In Situ Bioremediation: Definition & Techniques

Instructor: Angela Hartsock

Angela has taught college microbiology and anatomy & physiology, has a doctoral degree in microbiology, and has worked as a post-doctoral research scholar for Pittsburgh’s National Energy Technology Laboratory.

In this lesson we will take a look at how biological organisms can break down environmental pollutants in a process called bioremediation. We will consider a special case of bioremediation, called in-situ bioremediation, where contaminated soil or water is cleaned up without removing it from its natural setting.


Let's face it, our fancy lives make a bunch of definitely not fancy messes. Oil spills, fertilizer and pesticide runoff, industrial waste, and chemical disposal all represent the less glamorous side of our society and its impact on the environment. Sometimes we do our best to limit or clean up our own messes, but we also get a lot of help from some under-appreciated friends.

Bioremediation happens when biological organisms like bacteria, fungi, and plants break down or neutralize environmental contaminants. But, let's get one thing straight. The organisms doing the bioremediation sure as heck aren't doing it for us (to make us less guilty or keep us safe). Nope, they are going after these chemicals because they can use them for energy and metabolism.

In-situ Versus Ex-situ Bioremediation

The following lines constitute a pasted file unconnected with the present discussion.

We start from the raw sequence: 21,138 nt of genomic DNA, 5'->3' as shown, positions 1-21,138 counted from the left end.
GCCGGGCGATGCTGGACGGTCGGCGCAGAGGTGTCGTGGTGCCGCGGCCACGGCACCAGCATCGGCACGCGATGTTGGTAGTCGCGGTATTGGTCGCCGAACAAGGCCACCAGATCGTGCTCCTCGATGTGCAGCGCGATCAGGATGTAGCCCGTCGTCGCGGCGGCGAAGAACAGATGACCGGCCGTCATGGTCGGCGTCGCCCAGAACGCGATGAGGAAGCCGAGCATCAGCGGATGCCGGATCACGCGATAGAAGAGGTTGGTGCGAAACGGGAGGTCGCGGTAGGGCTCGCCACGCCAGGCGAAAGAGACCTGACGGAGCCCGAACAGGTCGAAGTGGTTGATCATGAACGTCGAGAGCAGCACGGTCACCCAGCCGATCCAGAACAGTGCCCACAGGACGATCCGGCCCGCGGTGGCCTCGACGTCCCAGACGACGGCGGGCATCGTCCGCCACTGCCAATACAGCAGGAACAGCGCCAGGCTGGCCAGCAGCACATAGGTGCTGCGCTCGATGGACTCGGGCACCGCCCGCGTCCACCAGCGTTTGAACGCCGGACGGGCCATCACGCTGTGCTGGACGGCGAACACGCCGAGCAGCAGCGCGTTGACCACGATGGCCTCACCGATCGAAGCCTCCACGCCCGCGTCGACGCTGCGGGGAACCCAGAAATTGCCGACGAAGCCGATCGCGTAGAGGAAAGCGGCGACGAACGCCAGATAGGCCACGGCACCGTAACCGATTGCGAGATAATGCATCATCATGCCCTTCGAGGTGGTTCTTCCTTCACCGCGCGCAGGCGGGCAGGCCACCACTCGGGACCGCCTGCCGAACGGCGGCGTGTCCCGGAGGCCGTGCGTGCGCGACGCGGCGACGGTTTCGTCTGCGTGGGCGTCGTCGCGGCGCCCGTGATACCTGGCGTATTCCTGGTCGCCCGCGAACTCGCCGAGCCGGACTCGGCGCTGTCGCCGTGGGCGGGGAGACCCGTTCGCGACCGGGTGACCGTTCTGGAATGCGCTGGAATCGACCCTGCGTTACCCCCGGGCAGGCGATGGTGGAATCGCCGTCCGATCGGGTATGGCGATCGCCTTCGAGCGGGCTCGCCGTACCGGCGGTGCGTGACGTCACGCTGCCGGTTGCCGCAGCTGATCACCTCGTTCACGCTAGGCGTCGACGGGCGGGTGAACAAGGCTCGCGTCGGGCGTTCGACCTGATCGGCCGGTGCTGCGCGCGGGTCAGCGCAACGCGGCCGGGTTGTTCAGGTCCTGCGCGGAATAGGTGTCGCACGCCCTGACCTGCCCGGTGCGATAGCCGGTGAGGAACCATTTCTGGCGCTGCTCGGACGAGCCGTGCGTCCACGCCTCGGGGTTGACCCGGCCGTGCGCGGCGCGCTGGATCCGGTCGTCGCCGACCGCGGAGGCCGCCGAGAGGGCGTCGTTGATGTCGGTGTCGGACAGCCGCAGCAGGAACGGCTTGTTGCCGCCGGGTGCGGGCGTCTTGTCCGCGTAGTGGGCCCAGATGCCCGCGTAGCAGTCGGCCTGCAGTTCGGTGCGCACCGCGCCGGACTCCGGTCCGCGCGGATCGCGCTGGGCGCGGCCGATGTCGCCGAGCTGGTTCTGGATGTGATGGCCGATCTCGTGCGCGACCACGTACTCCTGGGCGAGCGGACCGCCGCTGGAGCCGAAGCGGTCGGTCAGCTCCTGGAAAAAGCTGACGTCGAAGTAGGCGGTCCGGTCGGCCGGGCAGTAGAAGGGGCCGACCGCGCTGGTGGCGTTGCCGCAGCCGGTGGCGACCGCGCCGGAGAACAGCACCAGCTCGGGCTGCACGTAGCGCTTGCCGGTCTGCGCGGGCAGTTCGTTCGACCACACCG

Iif bioremediation just refers to the general process where biological organisms help with contaminant clean up then the qualifiers in-situ and ex-situ tell us something about where the bioremediation is taking place. In-situ really just means in place or on site (keeping something in its natural place), and ex-situ just means out of place or off site (removing something from its natural place).

In-situ bioremediation means that you allow bioremediation to take place while leaving the soil or water in its natural location. And, ex-situ bioremediation means you would scoop up the contaminated soil or pump up the contaminated water and take it somewhere else for bioremediation. Let's think a little bit more about the in-situ process.

Boosting In-situ Bioremediation

Just because in-situ bioremediation leaves things in their natural place, that doesn't mean we can't step in and help the process along. If everything is going great, then fine, we can let bioremediation proceed without intervention, a process called natural attenuation.

Otherwise, there are a couple common options for how to boost bioremediation. In some instances, the biological organisms attacking the contaminants are kind of slow, sometimes because they lack a key nutrient for their growth and metabolism. In that case, simply providing that needed nutrient can significantly boost the rate of bioremediation. This is called biostimulation.

In other cases, even boosting the naturally occurring organisms isn't enough to get the job done. In that case, if scientists know of an organism (or organisms) that can rapidly attack the contaminant, then that organism can be added directly to the environment to aid in bioremediation. That process is called bioaugmentation.

This image shows the injection of nutrients (biostimulation) to promote in-situ bioremediation of a contaminated groundwater aquifer.
Biostimulation well

Challenges Associated with In-situ Bioremediation

It seems like in-situ bioremediation is just an awesome way to get contaminants cleaned up. But, the environment is chaotic, conditions change constantly, and in some conditions or environments in-situ bioremediation can be a challenge.

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